Challenges facing women in retirement part 3: Improving your pension

This is the third and final part of our series focusing on the gender divide in pensions. If you haven't read them already, parts one and two explain the situation and the challenges, and this instalment focuses on available options.

As has been detailed in the preceding parts of this series, women face a large disadvantage with pensions - many rely on their husbands for retirement money so are uncertain of a lot of the information on the topic, while the fact that women are more likely to work part-time or low-paid jobs means they will have smaller pensions than men, if they have a pension at all. Auto-enrolment will help a great number of women, but as the automatic opt-in only covers people in full-time employment earning over £10,000 a year, it will not cover the many women in part-time work unless they specifically ask to opt-in. Although the evidence is women have traditionally been in worse situations than men regarding pensions, the good news is that there are signs things are improving: the TPAS Women and Pensions 2014 report found that its respondents "have good knowledge of automatic enrolment, which indicates that the awareness campaign by the DWP has been successful" and that "the near universal response was to encourage women to stay in and contribute as much as they could for as long as they could."

All of this suggests that the future will be better than the present, but there is still much ground to be covered. For those that are concerned they are losing out, there are steps that can be taken to improve a pension. The TPAS report explains that "since 1995, any women who were denied access to a workplace pension scheme [such as for being part-time] are able to lodge a claim with an Employment Tribunal for backdated pension rights." The claim must be made either before leaving the job or within six months of leaving. However, "many women do not realise this and they lose out because they do not lodge a claim within the required timeframe."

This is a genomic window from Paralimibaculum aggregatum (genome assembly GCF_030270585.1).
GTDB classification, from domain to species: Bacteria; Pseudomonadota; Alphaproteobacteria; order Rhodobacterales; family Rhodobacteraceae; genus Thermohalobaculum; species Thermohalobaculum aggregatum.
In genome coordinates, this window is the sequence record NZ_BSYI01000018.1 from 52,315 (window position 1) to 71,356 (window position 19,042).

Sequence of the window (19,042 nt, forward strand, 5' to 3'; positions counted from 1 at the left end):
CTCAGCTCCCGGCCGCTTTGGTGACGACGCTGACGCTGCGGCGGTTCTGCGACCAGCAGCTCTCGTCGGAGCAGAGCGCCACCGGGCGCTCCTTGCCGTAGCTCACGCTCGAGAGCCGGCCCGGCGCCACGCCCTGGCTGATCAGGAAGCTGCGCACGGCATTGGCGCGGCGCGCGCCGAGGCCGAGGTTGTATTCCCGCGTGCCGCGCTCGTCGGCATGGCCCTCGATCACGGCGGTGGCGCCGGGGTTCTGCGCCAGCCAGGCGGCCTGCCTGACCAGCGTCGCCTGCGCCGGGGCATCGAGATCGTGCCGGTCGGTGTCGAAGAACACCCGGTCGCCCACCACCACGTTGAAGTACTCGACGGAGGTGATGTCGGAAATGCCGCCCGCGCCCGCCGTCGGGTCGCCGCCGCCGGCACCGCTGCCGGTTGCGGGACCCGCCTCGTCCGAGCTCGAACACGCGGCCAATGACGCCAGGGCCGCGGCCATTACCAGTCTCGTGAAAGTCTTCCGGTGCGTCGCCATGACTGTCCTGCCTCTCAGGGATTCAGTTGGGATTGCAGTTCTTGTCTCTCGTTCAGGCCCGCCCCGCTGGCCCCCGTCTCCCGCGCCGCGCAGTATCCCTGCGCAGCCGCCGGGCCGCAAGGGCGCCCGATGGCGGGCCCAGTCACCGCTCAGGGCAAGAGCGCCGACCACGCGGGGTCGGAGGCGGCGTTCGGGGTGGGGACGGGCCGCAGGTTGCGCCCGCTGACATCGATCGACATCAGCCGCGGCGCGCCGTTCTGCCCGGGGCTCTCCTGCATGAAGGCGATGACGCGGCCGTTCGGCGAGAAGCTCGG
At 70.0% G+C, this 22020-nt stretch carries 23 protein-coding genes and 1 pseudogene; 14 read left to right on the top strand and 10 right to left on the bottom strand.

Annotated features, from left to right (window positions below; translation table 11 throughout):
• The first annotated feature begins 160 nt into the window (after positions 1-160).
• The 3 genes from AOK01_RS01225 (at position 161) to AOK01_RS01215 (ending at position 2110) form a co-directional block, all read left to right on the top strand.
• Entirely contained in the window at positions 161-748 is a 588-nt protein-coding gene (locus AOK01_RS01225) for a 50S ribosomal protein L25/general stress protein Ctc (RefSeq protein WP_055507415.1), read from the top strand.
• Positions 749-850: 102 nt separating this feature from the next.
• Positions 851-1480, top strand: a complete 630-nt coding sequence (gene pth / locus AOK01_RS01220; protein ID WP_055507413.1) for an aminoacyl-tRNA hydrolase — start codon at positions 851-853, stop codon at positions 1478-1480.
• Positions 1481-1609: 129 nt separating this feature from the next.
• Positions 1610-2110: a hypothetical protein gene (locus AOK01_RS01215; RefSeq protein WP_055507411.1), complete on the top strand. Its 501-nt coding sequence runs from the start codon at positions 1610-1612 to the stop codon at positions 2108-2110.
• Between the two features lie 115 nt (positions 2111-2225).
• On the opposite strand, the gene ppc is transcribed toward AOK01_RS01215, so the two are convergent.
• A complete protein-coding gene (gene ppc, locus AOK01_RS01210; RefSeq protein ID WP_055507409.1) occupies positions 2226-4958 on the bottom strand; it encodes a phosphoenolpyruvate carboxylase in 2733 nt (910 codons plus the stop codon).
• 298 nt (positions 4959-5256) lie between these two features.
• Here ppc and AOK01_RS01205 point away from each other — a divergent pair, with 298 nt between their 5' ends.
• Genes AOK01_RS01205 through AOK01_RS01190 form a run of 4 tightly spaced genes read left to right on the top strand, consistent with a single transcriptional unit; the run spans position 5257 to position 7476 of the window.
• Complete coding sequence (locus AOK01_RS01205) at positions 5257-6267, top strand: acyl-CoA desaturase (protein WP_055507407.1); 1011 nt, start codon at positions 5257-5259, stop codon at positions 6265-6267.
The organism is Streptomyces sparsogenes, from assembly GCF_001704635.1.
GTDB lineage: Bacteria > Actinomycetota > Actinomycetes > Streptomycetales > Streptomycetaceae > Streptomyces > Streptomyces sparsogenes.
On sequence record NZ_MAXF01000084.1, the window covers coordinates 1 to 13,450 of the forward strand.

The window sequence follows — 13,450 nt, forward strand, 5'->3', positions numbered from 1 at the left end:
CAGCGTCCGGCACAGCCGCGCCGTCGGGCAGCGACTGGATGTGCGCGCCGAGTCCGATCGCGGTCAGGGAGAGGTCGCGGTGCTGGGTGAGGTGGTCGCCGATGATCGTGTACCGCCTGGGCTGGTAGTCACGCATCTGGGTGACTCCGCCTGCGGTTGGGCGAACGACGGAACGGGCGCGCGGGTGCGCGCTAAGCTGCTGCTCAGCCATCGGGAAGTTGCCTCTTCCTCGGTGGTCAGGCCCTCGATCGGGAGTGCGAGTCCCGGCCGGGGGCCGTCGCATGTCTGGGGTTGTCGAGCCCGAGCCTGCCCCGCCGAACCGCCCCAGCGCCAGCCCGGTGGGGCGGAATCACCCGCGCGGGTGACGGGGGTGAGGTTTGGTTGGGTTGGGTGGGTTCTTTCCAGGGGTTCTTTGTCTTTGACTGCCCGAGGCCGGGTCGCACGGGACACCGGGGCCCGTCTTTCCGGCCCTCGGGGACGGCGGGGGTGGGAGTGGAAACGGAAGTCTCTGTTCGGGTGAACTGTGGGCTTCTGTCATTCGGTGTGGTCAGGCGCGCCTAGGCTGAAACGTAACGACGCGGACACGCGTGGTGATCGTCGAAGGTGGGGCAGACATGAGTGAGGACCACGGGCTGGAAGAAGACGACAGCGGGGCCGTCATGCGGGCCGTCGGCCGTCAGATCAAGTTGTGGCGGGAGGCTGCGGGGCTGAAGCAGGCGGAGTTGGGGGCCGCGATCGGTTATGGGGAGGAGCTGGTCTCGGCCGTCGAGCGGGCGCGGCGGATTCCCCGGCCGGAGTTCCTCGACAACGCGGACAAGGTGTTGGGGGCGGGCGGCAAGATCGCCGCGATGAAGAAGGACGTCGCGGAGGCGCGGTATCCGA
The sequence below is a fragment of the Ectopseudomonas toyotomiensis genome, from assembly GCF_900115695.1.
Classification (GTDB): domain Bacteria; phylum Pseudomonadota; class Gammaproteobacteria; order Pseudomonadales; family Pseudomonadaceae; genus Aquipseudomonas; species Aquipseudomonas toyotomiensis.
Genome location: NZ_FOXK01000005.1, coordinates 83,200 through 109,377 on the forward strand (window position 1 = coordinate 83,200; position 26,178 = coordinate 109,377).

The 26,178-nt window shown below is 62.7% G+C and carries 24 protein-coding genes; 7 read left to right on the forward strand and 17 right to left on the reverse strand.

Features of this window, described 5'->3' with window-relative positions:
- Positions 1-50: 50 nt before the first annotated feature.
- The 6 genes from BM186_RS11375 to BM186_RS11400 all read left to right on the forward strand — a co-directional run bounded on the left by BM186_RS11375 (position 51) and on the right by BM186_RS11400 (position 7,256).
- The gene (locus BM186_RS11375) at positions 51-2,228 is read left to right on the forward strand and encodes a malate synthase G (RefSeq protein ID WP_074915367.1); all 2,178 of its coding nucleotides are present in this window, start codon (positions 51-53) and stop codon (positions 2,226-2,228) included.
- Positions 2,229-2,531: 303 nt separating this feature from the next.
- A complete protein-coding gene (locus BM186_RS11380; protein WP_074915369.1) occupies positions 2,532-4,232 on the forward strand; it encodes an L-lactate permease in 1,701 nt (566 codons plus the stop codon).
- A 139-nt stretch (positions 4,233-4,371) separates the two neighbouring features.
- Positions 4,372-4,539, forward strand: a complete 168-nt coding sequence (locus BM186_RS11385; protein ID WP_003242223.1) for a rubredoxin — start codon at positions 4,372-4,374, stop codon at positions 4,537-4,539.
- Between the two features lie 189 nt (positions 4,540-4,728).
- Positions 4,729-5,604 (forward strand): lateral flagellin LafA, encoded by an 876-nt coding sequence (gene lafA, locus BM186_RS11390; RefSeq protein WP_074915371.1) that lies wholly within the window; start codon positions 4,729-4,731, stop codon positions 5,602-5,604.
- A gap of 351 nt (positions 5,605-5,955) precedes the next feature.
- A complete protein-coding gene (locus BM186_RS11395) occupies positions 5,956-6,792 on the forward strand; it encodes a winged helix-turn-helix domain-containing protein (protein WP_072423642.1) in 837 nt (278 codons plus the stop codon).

Women who haven't paid into National Insurance for long enough to have sufficient credits for a State Pension are able to claim up to 60% of their husband's pensions - and if they are widowed, that entitlement can increase to the full 100%. For women who have had career breaks it's important to look into any shortfalls in the National Insurance record; if any exist, it is important to find out if the shortfall can be made up to increase the State Pension provision and provide a greater retirement income.

For women nearer the beginning of their career it's worth investing some time to consider future options. For instance, career breaks, low-paid and part-time jobs can mean small pension pots, and multiple ones; these are harder to manage when they get invested later, resulting in poor value for money. Although retirement seems like a long way off at this point in a career, some forward planning can help ensure a growing pension is in place and easily tracked. If that isn't possible, staying aware of the pots will make it easier to manage and possibly merge them at a later date.

Although with pensions it's true that it's best to start saving early, it's important not to become despondent if you are nearing retirement and have a small fund - everything you save will help your overall pot.

If you are confused about your pension or have decided to make some changes, it's important to seek impartial advice to ensure you make the right decision. Armed with the knowledge to take control of your pension, being a woman needn't have any detrimental effect on your retirement.

Call 0800 304 7288 for a friendly chat about your pension

The details provided in this article are for general information only and are in no way deemed to be financial advice. All of the material is correct as of the publication date, but could be out-of-date by the time you read the article. For our latest information and news, please see our articles section:\

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